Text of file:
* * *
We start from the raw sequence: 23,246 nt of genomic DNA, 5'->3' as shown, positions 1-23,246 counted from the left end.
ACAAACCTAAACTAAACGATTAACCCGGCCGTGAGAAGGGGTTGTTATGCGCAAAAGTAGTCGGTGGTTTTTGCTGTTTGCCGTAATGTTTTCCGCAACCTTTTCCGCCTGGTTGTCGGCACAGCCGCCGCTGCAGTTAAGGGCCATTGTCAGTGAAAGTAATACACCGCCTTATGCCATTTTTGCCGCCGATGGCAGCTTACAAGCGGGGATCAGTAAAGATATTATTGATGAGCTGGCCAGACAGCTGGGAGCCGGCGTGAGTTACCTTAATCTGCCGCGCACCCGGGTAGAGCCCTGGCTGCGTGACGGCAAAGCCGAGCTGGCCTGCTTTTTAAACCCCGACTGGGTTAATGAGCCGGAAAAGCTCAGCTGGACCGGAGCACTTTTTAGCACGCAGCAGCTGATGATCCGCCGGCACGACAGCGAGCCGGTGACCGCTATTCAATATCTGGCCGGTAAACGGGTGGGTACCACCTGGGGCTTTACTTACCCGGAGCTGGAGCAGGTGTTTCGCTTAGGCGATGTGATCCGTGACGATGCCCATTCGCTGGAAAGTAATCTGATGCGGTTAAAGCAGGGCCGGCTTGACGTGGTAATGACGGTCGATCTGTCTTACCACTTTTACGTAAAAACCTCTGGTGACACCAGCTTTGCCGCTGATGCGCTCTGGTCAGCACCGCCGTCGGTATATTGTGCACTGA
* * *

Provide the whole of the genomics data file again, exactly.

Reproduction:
We start from the raw sequence: 23,246 nt of genomic DNA, 5'->3' as shown, positions 1-23,246 counted from the left end.
ACAAACCTAAACTAAACGATTAACCCGGCCGTGAGAAGGGGTTGTTATGCGCAAAAGTAGTCGGTGGTTTTTGCTGTTTGCCGTAATGTTTTCCGCAACCTTTTCCGCCTGGTTGTCGGCACAGCCGCCGCTGCAGTTAAGGGCCATTGTCAGTGAAAGTAATACACCGCCTTATGCCATTTTTGCCGCCGATGGCAGCTTACAAGCGGGGATCAGTAAAGATATTATTGATGAGCTGGCCAGACAGCTGGGAGCCGGCGTGAGTTACCTTAATCTGCCGCGCACCCGGGTAGAGCCCTGGCTGCGTGACGGCAAAGCCGAGCTGGCCTGCTTTTTAAACCCCGACTGGGTTAATGAGCCGGAAAAGCTCAGCTGGACCGGAGCACTTTTTAGCACGCAGCAGCTGATGATCCGCCGGCACGACAGCGAGCCGGTGACCGCTATTCAATATCTGGCCGGTAAACGGGTGGGTACCACCTGGGGCTTTACTTACCCGGAGCTGGAGCAGGTGTTTCGCTTAGGCGATGTGATCCGTGACGATGCCCATTCGCTGGAAAGTAATCTGATGCGGTTAAAGCAGGGCCGGCTTGACGTGGTAATGACGGTCGATCTGTCTTACCACTTTTACGTAAAAACCTCTGGTGACACCAGCTTTGCCGCTGATGCGCTCTGGTCAGCACCGCCGTCGGTATATTGTGCACTGA